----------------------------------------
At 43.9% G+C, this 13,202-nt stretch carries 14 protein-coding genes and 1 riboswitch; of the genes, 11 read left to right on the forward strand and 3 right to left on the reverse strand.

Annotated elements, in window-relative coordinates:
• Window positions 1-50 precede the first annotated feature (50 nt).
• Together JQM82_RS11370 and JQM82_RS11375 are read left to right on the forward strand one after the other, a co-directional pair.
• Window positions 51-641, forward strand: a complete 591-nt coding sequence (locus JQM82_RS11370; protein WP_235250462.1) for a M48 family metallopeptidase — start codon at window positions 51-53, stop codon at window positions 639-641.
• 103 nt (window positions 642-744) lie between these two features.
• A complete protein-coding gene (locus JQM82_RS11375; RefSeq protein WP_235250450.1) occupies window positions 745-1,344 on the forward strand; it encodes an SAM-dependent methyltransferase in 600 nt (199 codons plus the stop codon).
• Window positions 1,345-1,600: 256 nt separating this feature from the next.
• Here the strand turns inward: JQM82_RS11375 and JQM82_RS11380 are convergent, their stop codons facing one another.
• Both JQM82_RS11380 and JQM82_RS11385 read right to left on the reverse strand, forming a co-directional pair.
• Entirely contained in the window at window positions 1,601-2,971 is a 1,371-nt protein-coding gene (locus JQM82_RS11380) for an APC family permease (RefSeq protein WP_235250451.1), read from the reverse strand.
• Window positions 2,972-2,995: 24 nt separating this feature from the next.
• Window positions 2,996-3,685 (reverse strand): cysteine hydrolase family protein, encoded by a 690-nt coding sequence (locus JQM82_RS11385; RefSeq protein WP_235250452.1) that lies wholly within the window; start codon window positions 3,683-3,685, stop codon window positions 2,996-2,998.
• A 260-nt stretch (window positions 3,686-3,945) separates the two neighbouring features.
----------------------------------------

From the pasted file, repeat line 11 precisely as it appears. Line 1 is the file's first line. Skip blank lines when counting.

• Entirely contained in the window at window positions 1,601-2,971 is a 1,371-nt protein-coding gene (locus JQM82_RS11380) for an APC family permease (RefSeq protein WP_235250451.1), read from the reverse strand.